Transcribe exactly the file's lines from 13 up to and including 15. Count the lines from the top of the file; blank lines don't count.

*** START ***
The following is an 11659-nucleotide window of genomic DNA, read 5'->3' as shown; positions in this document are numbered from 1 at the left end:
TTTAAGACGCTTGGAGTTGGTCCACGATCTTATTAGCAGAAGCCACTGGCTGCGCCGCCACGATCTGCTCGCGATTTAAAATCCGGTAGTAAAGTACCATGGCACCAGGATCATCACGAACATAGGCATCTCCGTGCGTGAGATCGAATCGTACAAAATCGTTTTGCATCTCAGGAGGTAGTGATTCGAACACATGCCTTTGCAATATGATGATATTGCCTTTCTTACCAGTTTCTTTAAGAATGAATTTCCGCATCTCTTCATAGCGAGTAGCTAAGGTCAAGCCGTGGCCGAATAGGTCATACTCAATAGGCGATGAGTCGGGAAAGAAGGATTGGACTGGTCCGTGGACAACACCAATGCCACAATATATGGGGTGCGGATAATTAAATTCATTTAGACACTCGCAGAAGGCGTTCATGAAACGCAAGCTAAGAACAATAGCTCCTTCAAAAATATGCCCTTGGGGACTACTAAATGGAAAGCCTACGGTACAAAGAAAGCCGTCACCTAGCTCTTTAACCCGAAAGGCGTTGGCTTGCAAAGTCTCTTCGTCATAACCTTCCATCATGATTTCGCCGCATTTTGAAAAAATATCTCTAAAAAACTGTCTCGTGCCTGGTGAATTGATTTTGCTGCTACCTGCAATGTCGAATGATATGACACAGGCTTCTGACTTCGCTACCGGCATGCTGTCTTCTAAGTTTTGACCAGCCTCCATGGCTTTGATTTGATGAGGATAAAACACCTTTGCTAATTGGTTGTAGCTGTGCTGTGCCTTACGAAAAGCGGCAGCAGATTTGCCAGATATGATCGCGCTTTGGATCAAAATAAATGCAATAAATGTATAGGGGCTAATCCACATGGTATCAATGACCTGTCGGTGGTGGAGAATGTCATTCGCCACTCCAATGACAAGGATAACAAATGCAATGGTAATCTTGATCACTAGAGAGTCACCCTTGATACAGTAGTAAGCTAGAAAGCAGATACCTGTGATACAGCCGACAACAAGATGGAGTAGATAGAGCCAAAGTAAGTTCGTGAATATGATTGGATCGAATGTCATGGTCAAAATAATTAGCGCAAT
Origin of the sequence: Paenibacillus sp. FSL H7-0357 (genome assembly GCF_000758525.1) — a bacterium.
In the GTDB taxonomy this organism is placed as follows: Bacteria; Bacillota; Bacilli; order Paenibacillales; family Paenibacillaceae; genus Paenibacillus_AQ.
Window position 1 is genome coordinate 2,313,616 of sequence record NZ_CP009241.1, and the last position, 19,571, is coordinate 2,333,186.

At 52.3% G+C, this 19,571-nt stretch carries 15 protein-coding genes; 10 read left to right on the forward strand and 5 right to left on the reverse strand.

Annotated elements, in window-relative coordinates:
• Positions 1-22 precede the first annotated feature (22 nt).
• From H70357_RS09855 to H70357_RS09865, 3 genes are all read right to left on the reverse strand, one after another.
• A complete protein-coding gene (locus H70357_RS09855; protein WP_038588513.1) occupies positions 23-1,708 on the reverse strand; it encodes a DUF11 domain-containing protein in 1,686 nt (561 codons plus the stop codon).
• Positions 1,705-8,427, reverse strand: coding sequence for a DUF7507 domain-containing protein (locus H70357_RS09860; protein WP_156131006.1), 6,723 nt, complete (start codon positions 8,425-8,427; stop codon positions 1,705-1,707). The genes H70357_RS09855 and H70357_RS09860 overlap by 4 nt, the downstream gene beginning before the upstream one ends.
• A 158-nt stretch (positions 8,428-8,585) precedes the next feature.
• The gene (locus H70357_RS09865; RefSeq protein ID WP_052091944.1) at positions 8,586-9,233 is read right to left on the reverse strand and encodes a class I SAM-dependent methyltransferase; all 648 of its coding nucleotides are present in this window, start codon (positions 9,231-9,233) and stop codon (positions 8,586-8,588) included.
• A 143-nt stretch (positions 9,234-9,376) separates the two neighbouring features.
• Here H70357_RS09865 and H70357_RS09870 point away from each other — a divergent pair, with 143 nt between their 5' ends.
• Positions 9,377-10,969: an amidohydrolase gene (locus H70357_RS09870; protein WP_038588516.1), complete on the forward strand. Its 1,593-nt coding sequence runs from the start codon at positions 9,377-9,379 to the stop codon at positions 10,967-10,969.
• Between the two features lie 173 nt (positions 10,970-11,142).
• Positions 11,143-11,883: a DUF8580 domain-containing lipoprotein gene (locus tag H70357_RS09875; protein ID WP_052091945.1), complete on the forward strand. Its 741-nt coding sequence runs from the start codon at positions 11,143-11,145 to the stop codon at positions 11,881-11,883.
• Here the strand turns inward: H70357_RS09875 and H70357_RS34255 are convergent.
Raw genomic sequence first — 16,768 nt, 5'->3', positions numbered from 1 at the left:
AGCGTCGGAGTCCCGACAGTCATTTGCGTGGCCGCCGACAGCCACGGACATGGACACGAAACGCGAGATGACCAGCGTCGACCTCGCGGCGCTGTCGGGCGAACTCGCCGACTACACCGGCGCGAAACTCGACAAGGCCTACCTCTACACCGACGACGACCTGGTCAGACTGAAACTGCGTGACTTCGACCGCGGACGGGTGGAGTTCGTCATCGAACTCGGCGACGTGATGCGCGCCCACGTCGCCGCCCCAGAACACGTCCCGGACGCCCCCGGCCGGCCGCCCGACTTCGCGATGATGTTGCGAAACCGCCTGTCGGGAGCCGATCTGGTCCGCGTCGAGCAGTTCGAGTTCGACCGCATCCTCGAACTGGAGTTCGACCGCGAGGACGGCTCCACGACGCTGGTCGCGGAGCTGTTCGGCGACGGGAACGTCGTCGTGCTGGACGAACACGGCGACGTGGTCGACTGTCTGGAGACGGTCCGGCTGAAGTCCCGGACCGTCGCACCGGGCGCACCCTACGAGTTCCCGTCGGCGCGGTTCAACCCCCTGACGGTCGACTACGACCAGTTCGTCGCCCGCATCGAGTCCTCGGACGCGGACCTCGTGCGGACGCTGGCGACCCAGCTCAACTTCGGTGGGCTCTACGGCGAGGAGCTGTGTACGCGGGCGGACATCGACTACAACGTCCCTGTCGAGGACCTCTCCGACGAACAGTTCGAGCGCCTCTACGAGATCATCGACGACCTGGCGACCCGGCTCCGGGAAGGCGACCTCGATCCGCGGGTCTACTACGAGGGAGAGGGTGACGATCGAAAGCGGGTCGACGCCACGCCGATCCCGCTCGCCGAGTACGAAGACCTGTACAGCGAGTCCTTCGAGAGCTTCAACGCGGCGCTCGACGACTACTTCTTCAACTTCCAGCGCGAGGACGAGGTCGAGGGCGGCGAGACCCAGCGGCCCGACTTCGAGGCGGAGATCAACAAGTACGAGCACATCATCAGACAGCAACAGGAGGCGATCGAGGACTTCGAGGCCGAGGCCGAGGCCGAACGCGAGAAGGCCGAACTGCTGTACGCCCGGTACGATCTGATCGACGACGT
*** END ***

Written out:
• The gene (locus H70357_RS09865; RefSeq protein ID WP_052091944.1) at positions 8,586-9,233 is read right to left on the reverse strand and encodes a class I SAM-dependent methyltransferase; all 648 of its coding nucleotides are present in this window, start codon (positions 9,231-9,233) and stop codon (positions 8,586-8,588) included.
• A 143-nt stretch (positions 9,234-9,376) separates the two neighbouring features.
• Here H70357_RS09865 and H70357_RS09870 point away from each other — a divergent pair, with 143 nt between their 5' ends.